Hilar Control in Penetrating Chest Trauma: A Simplified Approach to an Underutilized Maneuver

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Abstract

Background:

In both urban and military settings, penetrating thoracic injuries remain a significant source of trauma-related mortality, and many patients require resuscitative thoracotomy. Existing literature emphasizes relief of pericardial tamponade and aortic clamp application as the key therapeutic maneuvers. The purpose of this report is to revisit pulmonary hilar clamping and highlight its application for hemorrhage control, air embolism prevention, and other benefits in the setting of massive hemothorax.

Methods:

Records from an urban, American College of Surgeons verified level I trauma center were evaluated over a six-month period. Patients who underwent early pulmonary hilar clamping were identified.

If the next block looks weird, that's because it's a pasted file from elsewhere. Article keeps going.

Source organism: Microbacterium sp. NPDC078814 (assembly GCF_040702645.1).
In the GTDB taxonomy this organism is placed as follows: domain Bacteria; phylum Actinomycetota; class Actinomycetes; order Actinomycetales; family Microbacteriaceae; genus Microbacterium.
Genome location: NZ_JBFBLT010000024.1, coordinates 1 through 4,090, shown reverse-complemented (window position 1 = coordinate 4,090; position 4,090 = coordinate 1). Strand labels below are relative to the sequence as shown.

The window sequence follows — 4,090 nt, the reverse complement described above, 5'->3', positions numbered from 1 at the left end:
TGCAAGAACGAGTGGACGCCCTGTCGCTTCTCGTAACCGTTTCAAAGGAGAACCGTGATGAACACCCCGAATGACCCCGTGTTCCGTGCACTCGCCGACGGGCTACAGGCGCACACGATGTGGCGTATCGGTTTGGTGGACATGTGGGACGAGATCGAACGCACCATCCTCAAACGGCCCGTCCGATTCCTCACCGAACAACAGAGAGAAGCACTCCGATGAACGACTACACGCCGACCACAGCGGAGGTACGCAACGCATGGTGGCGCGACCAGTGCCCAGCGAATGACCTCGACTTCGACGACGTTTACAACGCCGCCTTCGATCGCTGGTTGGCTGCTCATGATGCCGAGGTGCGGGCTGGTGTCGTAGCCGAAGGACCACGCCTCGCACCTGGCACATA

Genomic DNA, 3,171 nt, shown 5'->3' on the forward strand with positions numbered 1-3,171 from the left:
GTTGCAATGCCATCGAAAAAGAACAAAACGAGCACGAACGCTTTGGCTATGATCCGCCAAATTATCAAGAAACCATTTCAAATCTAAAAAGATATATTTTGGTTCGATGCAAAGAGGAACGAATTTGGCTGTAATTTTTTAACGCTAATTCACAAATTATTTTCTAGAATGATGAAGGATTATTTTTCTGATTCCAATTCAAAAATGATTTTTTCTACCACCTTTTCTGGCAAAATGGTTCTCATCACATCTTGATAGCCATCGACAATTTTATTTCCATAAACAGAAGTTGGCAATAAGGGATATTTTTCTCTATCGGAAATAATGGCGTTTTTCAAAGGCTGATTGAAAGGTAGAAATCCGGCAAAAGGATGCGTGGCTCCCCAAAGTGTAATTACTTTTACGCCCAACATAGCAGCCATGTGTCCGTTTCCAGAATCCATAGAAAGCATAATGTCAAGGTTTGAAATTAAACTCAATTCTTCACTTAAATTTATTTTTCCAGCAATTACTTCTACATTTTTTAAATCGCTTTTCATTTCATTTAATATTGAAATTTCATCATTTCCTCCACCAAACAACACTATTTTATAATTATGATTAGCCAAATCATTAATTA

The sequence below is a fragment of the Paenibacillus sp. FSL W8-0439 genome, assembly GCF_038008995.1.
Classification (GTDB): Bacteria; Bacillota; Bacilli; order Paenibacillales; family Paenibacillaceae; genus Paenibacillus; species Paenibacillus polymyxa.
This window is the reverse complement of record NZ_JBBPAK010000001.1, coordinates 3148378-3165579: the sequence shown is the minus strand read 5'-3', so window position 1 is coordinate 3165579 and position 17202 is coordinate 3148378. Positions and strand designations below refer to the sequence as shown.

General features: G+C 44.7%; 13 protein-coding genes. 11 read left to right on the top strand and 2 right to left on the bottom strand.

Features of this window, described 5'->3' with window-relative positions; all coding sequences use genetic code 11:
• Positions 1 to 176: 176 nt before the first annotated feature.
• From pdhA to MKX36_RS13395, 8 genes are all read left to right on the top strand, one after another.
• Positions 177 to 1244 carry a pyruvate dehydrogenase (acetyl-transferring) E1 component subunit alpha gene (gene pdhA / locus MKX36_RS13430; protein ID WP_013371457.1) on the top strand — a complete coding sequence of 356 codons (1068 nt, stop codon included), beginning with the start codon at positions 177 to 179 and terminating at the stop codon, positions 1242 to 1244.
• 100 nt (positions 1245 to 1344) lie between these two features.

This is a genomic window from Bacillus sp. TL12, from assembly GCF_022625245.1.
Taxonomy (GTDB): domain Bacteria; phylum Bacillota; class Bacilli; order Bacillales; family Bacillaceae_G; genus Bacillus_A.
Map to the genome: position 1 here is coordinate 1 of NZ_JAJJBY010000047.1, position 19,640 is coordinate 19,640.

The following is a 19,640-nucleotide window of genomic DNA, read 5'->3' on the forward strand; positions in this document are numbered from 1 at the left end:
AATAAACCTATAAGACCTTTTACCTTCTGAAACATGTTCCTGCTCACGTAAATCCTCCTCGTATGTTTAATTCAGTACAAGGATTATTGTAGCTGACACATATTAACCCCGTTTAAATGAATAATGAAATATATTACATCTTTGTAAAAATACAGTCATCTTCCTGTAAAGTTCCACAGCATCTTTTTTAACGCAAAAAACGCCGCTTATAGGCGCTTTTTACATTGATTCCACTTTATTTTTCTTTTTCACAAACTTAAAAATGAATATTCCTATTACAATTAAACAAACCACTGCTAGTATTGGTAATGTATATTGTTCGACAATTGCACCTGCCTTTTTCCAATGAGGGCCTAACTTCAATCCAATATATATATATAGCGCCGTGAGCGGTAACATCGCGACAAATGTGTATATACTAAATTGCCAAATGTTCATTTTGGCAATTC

Results:

Twenty-four patients with trauma presented during the study period required thoracotomy. Of these, three (13%) underwent early pulmonary hilar clamping for massive hemothorax. Trauma mechanism was penetrating in each instance. Injuries included pulmonary lobe destruction, subclavian artery disruption, and internal thoracic artery transection. These cases illustrate the utility of early pulmonary hilar clamping for hemorrhage control, prevention of air embolization, and improved exposure.

Conclusion:

To decrease morbidity and mortality at our institution, a method of pulmonary hilar control has evolved using an organized, “hand-over-hand” approach that controls hemorrhage, prevents fatal air embolism, protects against blood spillage into contralateral airways, and facilitates pulmonary surgery. Several features distinguish our approach from those previously reported.

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